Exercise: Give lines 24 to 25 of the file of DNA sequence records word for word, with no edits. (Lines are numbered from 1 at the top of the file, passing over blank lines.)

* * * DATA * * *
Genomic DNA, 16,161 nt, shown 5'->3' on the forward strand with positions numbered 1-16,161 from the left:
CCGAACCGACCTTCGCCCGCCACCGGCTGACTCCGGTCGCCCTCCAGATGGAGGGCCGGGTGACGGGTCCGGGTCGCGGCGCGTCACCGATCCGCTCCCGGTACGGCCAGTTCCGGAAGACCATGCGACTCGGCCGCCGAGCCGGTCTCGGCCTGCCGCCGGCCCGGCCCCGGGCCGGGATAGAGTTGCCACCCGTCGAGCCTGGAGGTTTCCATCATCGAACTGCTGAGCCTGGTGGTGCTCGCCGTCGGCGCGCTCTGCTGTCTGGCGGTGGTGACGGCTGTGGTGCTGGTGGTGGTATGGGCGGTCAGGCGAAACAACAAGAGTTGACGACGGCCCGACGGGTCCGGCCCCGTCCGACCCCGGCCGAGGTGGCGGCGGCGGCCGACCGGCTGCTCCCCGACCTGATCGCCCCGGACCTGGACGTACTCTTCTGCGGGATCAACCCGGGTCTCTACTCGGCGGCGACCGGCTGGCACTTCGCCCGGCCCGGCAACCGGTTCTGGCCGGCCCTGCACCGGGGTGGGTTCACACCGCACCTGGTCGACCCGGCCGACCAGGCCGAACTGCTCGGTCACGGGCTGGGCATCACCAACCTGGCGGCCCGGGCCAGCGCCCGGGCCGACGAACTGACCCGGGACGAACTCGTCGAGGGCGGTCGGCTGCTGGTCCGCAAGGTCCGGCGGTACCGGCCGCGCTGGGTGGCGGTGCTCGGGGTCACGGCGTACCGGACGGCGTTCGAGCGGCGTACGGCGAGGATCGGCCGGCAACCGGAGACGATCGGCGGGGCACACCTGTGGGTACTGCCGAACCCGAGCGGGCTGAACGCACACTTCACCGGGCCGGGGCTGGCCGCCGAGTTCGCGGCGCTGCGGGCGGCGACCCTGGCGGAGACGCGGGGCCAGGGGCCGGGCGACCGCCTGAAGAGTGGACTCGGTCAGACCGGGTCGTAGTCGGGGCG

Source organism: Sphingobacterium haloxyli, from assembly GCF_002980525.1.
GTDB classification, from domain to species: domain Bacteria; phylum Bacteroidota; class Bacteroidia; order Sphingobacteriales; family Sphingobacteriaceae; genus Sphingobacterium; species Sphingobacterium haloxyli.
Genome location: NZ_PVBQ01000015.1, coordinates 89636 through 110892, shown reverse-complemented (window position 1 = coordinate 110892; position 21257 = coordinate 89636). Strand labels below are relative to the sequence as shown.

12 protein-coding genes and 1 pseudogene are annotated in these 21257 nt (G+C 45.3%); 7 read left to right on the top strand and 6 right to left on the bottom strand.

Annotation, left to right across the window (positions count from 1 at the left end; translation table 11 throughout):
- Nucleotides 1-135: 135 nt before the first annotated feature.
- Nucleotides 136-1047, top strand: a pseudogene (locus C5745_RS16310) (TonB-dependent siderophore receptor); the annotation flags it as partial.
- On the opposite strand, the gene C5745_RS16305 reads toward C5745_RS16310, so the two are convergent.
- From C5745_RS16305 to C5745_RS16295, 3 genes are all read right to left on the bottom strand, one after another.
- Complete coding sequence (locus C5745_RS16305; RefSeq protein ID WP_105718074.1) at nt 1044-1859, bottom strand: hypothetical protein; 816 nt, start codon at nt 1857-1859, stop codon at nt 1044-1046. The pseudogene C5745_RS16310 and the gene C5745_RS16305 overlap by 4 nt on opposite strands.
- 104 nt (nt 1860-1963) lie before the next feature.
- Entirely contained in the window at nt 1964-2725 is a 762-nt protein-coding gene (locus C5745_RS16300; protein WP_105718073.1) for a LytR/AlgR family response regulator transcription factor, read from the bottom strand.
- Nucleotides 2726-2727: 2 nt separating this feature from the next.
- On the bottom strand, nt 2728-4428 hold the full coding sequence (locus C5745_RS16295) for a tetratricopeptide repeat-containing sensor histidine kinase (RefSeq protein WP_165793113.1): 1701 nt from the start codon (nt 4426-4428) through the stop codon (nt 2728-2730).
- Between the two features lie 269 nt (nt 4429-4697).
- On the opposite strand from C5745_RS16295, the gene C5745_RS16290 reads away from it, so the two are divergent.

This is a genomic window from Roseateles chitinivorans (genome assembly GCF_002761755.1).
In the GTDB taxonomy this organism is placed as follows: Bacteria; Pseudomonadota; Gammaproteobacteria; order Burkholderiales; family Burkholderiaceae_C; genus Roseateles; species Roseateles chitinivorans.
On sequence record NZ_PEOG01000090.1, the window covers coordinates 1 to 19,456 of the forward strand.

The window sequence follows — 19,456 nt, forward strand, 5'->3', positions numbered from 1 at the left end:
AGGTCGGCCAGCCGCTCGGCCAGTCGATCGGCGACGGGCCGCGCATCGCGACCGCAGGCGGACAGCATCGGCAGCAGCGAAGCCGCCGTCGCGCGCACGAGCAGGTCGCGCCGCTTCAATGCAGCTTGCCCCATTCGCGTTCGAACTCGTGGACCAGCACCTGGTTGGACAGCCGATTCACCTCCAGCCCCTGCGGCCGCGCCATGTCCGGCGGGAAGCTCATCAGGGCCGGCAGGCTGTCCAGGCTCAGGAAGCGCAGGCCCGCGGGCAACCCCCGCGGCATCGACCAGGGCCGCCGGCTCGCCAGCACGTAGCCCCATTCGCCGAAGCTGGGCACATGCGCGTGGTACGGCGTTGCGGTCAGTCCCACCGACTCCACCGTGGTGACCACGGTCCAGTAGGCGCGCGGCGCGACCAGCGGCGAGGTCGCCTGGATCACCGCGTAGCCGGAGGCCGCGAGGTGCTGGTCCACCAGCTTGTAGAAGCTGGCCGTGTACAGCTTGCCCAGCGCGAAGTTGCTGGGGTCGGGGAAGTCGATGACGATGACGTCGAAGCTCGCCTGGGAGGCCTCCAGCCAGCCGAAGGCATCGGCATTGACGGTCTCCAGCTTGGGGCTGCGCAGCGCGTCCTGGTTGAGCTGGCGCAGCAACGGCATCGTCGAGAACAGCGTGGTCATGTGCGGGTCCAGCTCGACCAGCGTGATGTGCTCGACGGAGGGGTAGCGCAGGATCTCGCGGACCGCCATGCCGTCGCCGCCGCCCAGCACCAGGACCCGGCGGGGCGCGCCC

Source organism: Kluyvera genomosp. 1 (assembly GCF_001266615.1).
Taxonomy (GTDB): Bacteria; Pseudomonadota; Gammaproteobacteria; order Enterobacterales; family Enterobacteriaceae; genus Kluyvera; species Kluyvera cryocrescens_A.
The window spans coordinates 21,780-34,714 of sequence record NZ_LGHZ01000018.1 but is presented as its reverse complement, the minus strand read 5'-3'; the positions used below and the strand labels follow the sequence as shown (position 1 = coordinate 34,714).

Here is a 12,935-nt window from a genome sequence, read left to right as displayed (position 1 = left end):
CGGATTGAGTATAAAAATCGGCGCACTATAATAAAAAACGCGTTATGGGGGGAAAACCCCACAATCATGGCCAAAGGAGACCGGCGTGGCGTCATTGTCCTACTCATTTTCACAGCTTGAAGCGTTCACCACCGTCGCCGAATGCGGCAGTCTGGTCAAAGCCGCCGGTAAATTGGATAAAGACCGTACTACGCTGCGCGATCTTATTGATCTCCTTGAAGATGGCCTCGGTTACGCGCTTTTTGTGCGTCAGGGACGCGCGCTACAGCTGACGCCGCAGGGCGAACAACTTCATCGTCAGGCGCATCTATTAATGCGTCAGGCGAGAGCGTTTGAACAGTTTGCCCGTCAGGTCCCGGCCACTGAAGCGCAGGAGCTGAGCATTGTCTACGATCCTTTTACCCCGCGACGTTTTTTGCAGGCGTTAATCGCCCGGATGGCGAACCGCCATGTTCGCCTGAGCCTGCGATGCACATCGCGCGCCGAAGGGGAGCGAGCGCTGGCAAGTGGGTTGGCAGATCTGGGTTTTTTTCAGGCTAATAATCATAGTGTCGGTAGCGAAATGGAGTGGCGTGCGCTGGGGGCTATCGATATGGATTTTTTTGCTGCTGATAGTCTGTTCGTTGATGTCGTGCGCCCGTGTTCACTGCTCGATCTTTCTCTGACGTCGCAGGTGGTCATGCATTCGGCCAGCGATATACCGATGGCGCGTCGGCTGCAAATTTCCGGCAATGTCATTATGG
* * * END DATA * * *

Source organism: Kluyvera genomosp. 1 (assembly GCF_001266615.1).
Taxonomy (GTDB): Bacteria; Pseudomonadota; Gammaproteobacteria; order Enterobacterales; family Enterobacteriaceae; genus Kluyvera; species Kluyvera cryocrescens_A.